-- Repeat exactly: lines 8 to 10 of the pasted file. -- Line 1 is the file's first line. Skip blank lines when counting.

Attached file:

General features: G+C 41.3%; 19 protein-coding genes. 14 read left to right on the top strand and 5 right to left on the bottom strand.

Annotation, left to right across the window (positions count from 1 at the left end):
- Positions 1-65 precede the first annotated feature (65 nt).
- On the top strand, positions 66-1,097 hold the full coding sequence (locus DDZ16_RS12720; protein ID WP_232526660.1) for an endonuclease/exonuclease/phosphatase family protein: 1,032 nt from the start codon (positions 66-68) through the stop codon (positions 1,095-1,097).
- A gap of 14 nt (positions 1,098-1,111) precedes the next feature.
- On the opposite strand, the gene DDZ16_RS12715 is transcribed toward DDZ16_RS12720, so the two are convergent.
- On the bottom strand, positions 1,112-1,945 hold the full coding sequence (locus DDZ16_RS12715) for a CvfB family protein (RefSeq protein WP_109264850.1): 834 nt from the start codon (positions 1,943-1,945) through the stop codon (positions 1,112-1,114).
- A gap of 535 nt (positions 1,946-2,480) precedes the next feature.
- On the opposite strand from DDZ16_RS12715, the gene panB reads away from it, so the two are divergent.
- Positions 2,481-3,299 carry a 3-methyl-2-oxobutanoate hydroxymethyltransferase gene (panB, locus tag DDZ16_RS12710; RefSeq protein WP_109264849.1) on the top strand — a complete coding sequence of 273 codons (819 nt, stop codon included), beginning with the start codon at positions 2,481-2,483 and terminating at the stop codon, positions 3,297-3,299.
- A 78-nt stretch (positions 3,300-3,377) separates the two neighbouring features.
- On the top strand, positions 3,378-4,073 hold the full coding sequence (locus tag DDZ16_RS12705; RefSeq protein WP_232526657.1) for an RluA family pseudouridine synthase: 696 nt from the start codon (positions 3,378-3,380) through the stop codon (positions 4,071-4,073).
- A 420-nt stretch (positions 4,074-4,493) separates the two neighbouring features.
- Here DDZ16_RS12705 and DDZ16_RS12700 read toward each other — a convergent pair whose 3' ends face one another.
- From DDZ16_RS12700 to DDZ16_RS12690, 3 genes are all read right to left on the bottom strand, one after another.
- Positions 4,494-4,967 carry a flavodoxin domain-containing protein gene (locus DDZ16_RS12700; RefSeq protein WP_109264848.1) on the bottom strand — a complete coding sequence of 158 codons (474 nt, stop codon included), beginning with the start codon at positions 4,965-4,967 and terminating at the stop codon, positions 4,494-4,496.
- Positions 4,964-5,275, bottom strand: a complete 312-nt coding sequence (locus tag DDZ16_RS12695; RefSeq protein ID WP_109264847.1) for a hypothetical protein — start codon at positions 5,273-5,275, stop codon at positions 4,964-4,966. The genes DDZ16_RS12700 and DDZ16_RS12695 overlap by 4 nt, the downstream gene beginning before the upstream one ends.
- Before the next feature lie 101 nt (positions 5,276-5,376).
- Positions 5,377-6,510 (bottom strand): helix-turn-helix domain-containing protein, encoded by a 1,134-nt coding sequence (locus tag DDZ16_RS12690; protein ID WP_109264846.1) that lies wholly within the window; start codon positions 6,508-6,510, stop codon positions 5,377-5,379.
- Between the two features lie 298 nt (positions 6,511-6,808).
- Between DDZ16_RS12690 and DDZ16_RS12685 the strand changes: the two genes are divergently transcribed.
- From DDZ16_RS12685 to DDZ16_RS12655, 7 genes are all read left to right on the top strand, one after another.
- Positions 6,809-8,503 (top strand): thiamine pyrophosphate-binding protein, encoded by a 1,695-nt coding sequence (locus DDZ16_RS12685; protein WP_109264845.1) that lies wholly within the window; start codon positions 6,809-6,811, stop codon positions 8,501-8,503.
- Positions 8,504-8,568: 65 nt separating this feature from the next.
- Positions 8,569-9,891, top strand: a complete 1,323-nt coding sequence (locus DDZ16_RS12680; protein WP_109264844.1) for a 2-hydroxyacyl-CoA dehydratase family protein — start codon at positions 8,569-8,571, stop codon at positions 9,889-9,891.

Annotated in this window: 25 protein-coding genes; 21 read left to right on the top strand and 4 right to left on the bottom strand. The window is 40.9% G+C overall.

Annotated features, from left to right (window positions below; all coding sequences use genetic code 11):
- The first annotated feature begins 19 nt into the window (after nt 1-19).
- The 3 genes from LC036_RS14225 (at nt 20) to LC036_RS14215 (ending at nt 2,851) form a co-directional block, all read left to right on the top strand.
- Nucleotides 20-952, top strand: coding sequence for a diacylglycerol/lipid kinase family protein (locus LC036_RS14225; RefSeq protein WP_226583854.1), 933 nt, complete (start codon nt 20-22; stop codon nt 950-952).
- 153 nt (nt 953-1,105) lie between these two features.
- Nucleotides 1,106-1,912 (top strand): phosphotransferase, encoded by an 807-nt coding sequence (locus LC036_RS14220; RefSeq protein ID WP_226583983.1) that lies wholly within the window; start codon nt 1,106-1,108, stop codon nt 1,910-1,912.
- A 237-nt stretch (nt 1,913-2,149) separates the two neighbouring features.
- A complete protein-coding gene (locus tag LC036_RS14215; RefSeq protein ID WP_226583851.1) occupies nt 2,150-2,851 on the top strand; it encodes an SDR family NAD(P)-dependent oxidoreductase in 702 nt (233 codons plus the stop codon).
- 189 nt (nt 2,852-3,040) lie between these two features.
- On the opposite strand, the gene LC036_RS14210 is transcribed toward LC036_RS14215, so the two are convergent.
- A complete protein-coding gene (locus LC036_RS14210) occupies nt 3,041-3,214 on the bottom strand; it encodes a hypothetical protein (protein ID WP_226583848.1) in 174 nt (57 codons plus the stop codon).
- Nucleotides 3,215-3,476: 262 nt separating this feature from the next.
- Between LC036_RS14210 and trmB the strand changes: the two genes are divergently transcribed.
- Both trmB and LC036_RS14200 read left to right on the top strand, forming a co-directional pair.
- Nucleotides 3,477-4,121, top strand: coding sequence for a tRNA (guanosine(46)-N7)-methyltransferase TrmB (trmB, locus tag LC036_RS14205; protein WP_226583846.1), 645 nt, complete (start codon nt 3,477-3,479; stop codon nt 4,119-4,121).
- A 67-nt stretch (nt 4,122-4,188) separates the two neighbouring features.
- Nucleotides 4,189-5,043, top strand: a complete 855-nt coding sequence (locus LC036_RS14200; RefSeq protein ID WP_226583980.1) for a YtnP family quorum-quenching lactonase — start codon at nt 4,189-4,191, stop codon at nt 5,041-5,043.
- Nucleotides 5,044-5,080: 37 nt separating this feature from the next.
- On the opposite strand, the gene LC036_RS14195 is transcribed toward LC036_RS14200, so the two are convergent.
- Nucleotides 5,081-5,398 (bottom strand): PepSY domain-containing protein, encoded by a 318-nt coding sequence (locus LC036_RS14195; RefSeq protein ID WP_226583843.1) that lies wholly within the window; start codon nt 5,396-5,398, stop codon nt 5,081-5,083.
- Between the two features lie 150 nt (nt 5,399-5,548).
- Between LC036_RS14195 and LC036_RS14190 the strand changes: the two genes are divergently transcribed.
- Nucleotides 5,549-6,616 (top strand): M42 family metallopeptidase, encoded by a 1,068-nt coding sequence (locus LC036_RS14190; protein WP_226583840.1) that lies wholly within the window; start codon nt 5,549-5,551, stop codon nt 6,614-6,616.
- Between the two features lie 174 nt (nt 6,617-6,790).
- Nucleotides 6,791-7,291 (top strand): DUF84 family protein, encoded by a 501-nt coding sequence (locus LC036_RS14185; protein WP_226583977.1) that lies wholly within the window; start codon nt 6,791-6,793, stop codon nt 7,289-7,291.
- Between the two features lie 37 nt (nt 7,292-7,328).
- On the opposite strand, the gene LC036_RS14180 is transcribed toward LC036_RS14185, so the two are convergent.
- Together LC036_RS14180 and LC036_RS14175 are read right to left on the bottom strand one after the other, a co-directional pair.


- A gap of 535 nt (positions 1,946-2,480) precedes the next feature.
- On the opposite strand from DDZ16_RS12715, the gene panB reads away from it, so the two are divergent.
- Positions 2,481-3,299 carry a 3-methyl-2-oxobutanoate hydroxymethyltransferase gene (panB, locus tag DDZ16_RS12710; RefSeq protein WP_109264849.1) on the top strand — a complete coding sequence of 273 codons (819 nt, stop codon included), beginning with the start codon at positions 2,481-2,483 and terminating at the stop codon, positions 3,297-3,299.